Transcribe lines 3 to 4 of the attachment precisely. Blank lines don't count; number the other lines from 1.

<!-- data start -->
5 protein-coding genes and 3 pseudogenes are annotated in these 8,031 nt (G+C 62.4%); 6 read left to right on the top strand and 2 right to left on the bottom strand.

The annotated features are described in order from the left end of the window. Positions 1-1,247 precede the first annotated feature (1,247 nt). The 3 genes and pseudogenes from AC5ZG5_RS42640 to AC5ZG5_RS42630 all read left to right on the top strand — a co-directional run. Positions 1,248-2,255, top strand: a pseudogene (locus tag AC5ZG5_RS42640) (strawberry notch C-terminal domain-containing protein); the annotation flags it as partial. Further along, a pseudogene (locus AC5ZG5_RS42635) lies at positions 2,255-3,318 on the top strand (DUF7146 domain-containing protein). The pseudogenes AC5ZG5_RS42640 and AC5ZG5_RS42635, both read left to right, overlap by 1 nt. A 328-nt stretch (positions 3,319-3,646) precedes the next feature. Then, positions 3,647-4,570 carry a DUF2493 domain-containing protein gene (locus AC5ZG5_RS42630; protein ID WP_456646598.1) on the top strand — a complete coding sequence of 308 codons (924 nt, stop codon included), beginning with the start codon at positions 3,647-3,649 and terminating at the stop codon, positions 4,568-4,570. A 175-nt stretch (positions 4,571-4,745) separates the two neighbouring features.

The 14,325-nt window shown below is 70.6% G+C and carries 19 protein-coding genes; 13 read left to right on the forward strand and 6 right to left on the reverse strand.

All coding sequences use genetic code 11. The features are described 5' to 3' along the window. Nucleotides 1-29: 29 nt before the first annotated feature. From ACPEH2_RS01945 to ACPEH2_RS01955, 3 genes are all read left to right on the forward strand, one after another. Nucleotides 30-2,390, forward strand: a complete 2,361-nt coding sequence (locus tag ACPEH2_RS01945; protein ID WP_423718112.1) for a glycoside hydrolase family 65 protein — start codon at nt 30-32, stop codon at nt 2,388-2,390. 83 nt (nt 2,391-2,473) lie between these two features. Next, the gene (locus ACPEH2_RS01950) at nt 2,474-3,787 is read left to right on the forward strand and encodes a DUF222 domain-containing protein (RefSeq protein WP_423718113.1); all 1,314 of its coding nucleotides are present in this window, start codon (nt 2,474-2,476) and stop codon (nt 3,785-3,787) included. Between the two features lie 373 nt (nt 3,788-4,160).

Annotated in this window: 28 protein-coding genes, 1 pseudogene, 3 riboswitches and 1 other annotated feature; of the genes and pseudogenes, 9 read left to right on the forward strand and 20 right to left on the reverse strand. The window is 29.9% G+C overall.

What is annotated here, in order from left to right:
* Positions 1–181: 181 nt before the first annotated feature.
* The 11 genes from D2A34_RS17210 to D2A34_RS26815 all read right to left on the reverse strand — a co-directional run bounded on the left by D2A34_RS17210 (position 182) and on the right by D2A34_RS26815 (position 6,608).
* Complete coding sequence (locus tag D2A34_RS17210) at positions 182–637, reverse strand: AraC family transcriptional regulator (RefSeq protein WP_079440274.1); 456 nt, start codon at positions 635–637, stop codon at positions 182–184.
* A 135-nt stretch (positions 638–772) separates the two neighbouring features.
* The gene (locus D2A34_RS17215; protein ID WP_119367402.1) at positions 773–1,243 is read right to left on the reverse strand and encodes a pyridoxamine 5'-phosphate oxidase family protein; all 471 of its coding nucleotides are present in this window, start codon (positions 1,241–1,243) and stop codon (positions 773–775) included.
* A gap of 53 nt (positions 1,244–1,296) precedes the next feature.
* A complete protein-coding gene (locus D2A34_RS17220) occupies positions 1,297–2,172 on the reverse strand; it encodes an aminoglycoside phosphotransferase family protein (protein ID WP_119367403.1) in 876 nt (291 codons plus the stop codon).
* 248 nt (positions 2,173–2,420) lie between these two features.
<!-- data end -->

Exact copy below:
The 14,325-nt window shown below is 70.6% G+C and carries 19 protein-coding genes; 13 read left to right on the forward strand and 6 right to left on the reverse strand.

All coding sequences use genetic code 11. The features are described 5' to 3' along the window. Nucleotides 1-29: 29 nt before the first annotated feature. From ACPEH2_RS01945 to ACPEH2_RS01955, 3 genes are all read left to right on the forward strand, one after another. Nucleotides 30-2,390, forward strand: a complete 2,361-nt coding sequence (locus tag ACPEH2_RS01945; protein ID WP_423718112.1) for a glycoside hydrolase family 65 protein — start codon at nt 30-32, stop codon at nt 2,388-2,390. 83 nt (nt 2,391-2,473) lie between these two features. Next, the gene (locus ACPEH2_RS01950) at nt 2,474-3,787 is read left to right on the forward strand and encodes a DUF222 domain-containing protein (RefSeq protein WP_423718113.1); all 1,314 of its coding nucleotides are present in this window, start codon (nt 2,474-2,476) and stop codon (nt 3,785-3,787) included. Between the two features lie 373 nt (nt 3,788-4,160).